Image: Brooks + Scarpa

Image: Brooks + Scarpa

Huge Transformation Plans Unveiled for Flower Market: Plans unveiled for a massive transformation of the 107-year-old Southern California Flower Market. If all goes as intended, the floral business center at 755 Wall St. would be reconfigured, with one of its two structures razed and replaced by a 14-story tower, and the other upgraded. The new project would have dozens of vendors selling their wares on the ground floor of the low-rise building, with office space and parking above it. The housing would be in the neighboring structure.

How to Create a Fire-Wise Landscape: “Firescaping incorporates the design of the landscape and property surrounding a home to lessen its susceptibility to fire. This can be achieved through a well-thought-out landscape design plan that specifies less combustible plants, incorporates fire-resistant materials and follows the advice and guidelines determined by fire-safe organizations.”

Park Erratica’ is a small but mighty green space in the middle of NYC: “Over on west 20th street in new york, just below the highline, maziar behrooz architecture has installed some street furniture with a difference. entitled ‘park erratica’, the urban intervention foregoes the more mundane wooden bench and is instead comprised of an assortment of large stone boulders, placed on the street to create a small but mighty natural park (or ‘parklet’) in the middle of the city.”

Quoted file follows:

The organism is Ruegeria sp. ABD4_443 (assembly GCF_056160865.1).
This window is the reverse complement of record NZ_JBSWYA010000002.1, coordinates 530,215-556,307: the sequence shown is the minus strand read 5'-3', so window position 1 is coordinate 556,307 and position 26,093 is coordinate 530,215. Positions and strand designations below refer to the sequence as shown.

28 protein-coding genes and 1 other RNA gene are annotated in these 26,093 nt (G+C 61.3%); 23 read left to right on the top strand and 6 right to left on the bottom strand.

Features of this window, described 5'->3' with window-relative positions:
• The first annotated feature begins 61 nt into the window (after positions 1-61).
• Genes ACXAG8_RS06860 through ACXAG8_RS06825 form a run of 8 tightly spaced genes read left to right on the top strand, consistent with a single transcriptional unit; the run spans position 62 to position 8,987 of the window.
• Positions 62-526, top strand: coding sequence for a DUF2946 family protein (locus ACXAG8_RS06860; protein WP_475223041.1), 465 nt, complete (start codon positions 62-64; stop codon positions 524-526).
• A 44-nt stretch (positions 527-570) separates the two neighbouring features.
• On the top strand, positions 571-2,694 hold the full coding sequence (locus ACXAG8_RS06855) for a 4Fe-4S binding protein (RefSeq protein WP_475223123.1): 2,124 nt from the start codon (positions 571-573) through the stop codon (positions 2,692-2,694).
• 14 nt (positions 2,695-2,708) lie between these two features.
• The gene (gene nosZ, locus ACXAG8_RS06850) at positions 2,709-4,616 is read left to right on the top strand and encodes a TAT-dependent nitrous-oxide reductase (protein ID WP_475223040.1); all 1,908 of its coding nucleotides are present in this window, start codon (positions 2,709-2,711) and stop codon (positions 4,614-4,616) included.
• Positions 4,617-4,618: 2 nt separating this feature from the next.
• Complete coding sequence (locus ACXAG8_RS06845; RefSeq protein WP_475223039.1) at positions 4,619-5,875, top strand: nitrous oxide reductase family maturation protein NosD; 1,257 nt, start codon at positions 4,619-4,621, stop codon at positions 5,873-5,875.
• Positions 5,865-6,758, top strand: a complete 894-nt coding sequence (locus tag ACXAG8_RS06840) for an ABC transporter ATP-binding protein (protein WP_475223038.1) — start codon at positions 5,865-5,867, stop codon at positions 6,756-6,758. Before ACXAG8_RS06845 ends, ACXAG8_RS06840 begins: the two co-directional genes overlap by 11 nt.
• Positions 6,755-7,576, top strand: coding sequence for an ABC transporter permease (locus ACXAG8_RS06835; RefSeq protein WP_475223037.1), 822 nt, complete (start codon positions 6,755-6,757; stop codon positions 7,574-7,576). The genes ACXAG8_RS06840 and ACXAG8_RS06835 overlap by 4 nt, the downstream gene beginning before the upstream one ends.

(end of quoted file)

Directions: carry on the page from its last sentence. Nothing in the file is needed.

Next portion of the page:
The 20-year-old LA River Master Plan is getting an update: “We want to avoid ‘plan-demonium’. This motion is designed to ensure that the LA River Master Plan engages all stakeholders and develops a unified vision that reflects the needs of all communities and includes all voices.”

El Basurero: “The film was created in less than 10 days during the Urbanism Filmmaking Challenge. Joe Shapiro directed this short form documentary about the LA311 App based on a presentation by Joel Epstein during the New Urbanism Film Festival’s NUFF Talks event. The LA311 App is a great way to alert city services to needs in your community such as bulky item pick up, trash pick up, pot holes, broken water pipes, etc.”

Purple pipes. Creative Commons photo by John Loo

~Purple drain, purple drain…I only wanted to see you bathing in the purple drain~. Creative Commons photo by John Loo

Across many recently installed California commercial landscapes, purple pipes snake through planting beds.  Did you ever wonder about their purpose and if they really do keep plants hydrated?  As an urban horticulturalist, I wondered exactly the same thing. Also, why did they choose that particularly unusual color of purple?

Coming from the land of eternal rainfall, Louisiana, there was never a need for an underground landscaping irrigation system. Now here in Los Angeles, in a Mediterranean/near-desert climate, I’ve noticed purple pipes everywhere.

The History

The Irvine Ranch Water District has a fascinating history about the purple pipe program on their website. In the early 1960’s, this district began producing recycled water.  Once wastewater reaches their water treatment plants in Irvine and Los Alisos, California, it takes anywhere from 16 to 18 hours to generate 28 million gallons of non-potable, recycled water.  That’s incredibly fast and an amazing fact!